Superior functionality of secondary memory CD8+ T cells over primary memory CD8+ T cell sets (27, 28) might be also caused by selection of specific, possibly “better-fit” clonotypes within either CD62Llow or CD62Lhigh T cell subsets during the recall response. Our TCR repertoire analysis of secondary CD62Lhigh and CD62Llow populations revealed different results to those previously observed for primary infection (8). In the primary response, clonotypes distributed unequally between CD62Lhigh and CD62Llow sets. Although most clonotypes were represented in both the CD62Lhigh and CD62Llow sets, a small number of clonotypes were found exclusively in the CD62Lhigh population. Conversely, in the secondary responses the TCR repertoire composition and diversity were more comparable between the CD62Lhigh and CD62Llow pools. The results are true for two different epitope-specific populations, DbNP366+CD8+ and DbPA224+CD8+ T cells, despite their distinct recall capacities (21), functional quality (production of multiple cytokines) (15), pMHC-TCR avidity (16), and TCR repertoire characteristics (13, 14, 24). Although the same phenomenon of homogenization of TCR repertoires between CD62Llow and CD62Lhigh sets occurs for both influenza-specific epitopes upon secondary challenge, it is mediated by slightly different mechanisms: decreasing clonotypic diversity of CD62Lhigh subset in the DbNP366+CD8+ responses, and increasing clonotypic diversity of the CD62Llow subset in the DbPA224+CD8+ responses. The reasons for this difference are not clear; however, one possibility is that this might be due, at least in part, to the fact that DbPA224+CD8+ T cell responses (in contrast to DbNP366+CD8+ T cells) consist of a diverse array of high avidity clonotypes (16, 23), which in turn may promote easier selection of “optimal” clonotypes following secondary challenge. Homogenization of TCR repertoires within CD62Lhigh and CD62Llow sets does not lead to pMHC-avidity maturation for either DbNP366+CD8+ or DbPA224+CD8+ T cells.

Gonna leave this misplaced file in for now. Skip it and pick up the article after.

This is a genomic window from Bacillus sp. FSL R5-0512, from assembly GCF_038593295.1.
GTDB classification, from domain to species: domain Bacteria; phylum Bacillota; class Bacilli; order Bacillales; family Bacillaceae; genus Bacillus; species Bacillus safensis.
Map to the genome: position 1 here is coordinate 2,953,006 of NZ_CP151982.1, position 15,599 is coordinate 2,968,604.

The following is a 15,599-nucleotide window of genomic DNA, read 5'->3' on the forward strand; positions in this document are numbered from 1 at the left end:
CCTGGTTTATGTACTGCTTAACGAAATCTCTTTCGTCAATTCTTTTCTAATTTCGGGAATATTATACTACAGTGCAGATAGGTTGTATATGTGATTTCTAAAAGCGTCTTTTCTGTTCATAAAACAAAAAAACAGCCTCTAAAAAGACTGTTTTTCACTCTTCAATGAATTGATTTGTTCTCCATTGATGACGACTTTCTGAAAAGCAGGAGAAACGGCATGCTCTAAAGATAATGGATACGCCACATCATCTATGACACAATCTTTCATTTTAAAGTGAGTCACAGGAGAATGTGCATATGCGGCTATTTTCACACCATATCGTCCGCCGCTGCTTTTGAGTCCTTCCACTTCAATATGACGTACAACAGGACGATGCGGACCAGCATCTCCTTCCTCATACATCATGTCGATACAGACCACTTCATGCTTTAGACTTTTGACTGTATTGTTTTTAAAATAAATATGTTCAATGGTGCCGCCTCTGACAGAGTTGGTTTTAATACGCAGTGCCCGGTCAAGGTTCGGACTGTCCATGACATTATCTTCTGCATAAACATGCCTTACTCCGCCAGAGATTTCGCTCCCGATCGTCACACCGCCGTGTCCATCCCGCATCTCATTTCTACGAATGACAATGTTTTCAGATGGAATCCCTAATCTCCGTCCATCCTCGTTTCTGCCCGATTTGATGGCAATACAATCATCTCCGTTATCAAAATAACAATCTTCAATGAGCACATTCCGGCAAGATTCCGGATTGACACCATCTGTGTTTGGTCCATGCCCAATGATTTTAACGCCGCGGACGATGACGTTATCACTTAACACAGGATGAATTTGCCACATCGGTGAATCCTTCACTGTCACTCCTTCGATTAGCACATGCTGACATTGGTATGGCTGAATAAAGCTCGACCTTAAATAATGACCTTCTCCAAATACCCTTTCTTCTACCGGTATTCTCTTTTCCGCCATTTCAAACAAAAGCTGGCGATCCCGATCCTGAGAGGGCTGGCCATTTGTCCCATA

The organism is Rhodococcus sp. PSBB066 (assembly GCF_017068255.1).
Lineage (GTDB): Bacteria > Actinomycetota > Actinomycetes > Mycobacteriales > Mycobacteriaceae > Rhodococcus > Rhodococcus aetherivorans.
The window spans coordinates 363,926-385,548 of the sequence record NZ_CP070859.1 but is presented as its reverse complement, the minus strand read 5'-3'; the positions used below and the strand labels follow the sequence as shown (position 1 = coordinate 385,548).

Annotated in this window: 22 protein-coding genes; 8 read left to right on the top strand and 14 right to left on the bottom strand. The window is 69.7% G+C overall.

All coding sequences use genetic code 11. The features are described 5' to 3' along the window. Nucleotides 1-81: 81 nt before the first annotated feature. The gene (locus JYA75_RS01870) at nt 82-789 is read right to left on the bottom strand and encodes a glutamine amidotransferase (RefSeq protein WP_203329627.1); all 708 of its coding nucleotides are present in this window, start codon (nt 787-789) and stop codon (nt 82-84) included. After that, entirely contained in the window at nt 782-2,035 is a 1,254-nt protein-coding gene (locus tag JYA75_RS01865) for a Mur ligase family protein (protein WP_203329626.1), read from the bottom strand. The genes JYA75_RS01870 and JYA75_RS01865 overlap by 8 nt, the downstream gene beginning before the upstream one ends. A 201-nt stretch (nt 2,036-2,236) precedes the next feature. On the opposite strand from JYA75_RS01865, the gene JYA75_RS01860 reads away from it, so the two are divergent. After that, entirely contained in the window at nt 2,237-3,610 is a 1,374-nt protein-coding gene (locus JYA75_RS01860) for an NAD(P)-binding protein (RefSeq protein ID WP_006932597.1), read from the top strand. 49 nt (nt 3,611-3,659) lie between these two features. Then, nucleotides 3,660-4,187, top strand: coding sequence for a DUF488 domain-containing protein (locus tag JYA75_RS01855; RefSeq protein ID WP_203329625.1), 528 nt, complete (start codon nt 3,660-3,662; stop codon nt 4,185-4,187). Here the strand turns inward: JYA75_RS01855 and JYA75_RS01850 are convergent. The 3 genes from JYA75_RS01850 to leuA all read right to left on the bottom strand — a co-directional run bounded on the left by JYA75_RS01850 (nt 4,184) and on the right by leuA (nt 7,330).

The homogenization of the CD62Lhigh and CD62Llow subsets in both the DbNP366+CD8+ and the DbPA224+CD8+ T cell recall responses suggests that the CD62Lhigh and CD62Llow subsets primarily originate from the same precursors, most likely from primary memory CD62Lhigh clonotypes rather than from naive precursors or other anatomical compartments. Experimental evidence suggests that the CD62Lhigh compartment has greater proliferative potential and may thus be the dominant source of cell expansion feeding into both the CD62Lhigh and CD62Llow pools during the recall response (5, 11). Consistent with this we observed that during the secondary DbPA224+CD8+ T cell responses, the CD62Lhigh and CD62Llow compartments were more similar, suggesting that they originated from the same common (CD62Lhigh primary memory) pool of cells. Additionally, the CD62Llow compartment of the secondary DbPA224+CD8+ T cell response was more diverse than in primary infection, acquiring diversity similar to the CD62Lhigh compartment in the primary response. However, in the secondary DbNP366+CD8+ T cell responses the picture was less clear. The CD62Llow and CD62Lhigh subsets became significantly more similar than in primary infection (“homogenization”). However, this was accompanied by a decrease in the diversity of both subsets (which was statistically significant for the CD62Lhigh subset), with a focusing toward the dominant and public/recurrent TCR clonotypes. This is consistent with “clonal selection” (32) leading to a more focused secondary response. It is interesting to speculate why this phenomenon may be observed in the DbNP366+CD8+ T cell but not in the DbPA224+CD8+ T cell response. The most likely explanation is that, unlike the primary response and primary memory, where the DbNP366+CD8+- and DbPA224+CD8+-specific T cell responses are codominant, in the secondary response the DbNP366+CD8+-specific response is >10× the magnitude of the DbPA224+CD8+-specific response. Thus, the additional cell divisions required to expand the DbNP366+CD8+-specific response may have allowed for further clonal selection of the DbNP366+CD8+-specific repertoire.